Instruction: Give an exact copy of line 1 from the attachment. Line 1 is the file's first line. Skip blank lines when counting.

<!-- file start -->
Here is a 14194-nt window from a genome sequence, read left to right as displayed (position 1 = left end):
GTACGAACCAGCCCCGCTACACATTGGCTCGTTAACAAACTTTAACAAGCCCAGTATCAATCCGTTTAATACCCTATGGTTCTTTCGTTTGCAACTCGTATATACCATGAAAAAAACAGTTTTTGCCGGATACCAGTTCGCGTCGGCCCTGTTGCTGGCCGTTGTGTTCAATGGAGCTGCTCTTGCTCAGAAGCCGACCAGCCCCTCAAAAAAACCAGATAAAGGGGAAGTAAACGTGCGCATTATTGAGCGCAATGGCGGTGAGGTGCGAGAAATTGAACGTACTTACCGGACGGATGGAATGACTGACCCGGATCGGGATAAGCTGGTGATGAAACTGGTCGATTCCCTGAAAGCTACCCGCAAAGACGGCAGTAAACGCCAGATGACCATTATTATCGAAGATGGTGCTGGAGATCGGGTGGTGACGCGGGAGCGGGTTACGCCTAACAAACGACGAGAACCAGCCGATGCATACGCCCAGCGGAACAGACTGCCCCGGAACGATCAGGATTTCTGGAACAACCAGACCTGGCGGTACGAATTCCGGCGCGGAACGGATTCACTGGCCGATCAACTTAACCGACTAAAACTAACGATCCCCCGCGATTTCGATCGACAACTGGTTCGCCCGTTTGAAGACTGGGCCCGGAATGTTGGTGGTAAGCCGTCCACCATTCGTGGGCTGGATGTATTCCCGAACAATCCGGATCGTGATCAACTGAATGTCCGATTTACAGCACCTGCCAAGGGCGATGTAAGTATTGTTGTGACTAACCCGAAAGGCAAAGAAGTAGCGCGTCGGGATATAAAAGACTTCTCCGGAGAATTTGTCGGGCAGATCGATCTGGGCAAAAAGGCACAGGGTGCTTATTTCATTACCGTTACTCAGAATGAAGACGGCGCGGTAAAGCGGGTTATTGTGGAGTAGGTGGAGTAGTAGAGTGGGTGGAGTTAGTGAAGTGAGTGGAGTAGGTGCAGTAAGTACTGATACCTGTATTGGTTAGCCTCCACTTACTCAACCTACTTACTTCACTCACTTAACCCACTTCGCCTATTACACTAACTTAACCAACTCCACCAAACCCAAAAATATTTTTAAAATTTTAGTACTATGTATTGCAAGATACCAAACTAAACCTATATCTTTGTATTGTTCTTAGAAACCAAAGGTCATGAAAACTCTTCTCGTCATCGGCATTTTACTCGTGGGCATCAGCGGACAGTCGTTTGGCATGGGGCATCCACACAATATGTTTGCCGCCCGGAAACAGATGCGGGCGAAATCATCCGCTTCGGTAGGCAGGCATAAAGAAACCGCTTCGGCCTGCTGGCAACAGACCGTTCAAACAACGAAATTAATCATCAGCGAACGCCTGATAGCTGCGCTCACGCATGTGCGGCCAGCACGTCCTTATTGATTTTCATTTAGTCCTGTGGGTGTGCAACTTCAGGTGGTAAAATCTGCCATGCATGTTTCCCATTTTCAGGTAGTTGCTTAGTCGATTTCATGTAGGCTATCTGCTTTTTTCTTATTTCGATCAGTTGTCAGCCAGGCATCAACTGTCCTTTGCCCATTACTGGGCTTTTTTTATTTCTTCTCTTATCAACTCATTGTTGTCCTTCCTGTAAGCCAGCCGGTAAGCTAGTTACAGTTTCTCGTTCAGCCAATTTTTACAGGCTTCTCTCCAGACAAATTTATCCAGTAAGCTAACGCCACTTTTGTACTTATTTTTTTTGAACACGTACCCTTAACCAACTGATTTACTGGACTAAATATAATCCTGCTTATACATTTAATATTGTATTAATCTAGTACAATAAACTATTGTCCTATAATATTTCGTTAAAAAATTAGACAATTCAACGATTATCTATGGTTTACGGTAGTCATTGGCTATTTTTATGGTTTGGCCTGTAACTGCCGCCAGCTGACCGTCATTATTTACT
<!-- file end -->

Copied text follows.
Here is a 14194-nt window from a genome sequence, read left to right as displayed (position 1 = left end):